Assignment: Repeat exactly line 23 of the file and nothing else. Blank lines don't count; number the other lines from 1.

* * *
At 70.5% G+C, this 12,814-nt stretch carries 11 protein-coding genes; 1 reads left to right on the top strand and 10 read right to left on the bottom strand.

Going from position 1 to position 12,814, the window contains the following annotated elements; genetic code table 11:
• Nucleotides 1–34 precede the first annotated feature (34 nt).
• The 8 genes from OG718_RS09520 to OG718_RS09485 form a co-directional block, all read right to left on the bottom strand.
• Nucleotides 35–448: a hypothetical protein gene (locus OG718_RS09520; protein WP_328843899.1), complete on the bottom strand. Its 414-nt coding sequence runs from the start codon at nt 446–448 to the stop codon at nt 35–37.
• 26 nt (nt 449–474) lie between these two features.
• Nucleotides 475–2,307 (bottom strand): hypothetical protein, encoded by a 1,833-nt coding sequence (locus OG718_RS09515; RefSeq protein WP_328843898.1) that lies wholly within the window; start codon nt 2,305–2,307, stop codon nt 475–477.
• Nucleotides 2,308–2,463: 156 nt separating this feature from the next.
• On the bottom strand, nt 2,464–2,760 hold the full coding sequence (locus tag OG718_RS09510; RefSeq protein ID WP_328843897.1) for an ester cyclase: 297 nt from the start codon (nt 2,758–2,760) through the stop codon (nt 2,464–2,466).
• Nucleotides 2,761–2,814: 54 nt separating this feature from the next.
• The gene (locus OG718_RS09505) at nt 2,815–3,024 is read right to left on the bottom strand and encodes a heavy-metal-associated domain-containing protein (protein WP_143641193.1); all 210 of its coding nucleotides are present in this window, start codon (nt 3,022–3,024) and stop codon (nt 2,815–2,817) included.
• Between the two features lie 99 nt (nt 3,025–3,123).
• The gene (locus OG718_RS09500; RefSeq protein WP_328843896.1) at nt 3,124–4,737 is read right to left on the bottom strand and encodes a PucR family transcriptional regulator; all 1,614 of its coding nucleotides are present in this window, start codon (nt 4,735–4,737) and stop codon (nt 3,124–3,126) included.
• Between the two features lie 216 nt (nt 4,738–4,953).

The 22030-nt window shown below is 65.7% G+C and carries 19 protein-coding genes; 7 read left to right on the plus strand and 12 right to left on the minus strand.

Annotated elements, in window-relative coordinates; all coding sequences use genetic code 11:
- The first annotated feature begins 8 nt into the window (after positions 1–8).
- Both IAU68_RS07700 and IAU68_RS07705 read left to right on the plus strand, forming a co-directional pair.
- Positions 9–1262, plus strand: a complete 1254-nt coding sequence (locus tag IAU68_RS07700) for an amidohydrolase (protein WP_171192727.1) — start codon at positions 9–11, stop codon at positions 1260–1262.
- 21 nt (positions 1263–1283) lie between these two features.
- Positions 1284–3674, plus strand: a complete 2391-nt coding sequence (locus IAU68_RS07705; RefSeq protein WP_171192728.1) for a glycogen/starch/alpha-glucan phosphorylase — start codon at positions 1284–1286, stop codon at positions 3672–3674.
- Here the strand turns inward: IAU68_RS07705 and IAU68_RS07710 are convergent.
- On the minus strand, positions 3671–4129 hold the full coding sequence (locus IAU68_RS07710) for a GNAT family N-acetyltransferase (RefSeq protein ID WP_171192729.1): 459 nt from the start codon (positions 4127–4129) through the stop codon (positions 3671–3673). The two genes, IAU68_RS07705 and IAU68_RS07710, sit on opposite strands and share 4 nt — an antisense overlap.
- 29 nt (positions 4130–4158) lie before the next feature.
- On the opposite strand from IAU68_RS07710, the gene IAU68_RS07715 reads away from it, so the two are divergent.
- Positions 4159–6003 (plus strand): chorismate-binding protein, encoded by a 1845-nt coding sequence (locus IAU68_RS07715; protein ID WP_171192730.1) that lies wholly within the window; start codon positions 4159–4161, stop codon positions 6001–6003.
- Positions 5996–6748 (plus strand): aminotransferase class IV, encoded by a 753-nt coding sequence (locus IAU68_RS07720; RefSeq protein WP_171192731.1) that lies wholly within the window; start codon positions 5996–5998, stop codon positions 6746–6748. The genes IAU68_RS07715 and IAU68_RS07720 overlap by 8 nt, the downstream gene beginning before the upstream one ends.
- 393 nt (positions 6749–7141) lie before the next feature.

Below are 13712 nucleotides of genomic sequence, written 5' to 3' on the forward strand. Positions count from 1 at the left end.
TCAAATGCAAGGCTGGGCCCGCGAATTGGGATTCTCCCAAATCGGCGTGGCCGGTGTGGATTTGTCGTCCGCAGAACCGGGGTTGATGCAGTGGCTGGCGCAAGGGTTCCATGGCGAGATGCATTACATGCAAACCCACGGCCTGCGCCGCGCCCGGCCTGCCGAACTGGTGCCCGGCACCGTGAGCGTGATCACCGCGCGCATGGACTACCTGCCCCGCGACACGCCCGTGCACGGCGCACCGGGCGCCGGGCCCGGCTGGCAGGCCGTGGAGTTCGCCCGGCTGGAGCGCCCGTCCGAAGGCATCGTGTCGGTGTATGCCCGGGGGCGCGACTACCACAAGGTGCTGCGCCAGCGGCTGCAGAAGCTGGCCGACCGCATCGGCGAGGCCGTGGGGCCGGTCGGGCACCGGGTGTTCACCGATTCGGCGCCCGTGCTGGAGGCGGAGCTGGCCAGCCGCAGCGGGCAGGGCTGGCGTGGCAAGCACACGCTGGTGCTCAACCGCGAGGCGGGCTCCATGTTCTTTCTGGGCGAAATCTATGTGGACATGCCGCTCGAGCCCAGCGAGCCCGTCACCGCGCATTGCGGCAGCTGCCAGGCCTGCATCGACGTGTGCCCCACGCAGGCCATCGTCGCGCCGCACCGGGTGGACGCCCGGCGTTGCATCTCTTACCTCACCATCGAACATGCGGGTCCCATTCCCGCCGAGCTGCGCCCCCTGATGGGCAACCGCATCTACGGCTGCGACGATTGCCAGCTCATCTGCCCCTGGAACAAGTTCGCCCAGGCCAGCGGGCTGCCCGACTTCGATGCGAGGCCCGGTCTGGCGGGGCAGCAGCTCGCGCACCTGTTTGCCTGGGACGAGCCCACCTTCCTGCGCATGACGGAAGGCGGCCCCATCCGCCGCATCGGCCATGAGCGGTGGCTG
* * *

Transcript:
- On the minus strand, positions 3671–4129 hold the full coding sequence (locus IAU68_RS07710) for a GNAT family N-acetyltransferase (RefSeq protein ID WP_171192729.1): 459 nt from the start codon (positions 4127–4129) through the stop codon (positions 3671–3673). The two genes, IAU68_RS07705 and IAU68_RS07710, sit on opposite strands and share 4 nt — an antisense overlap.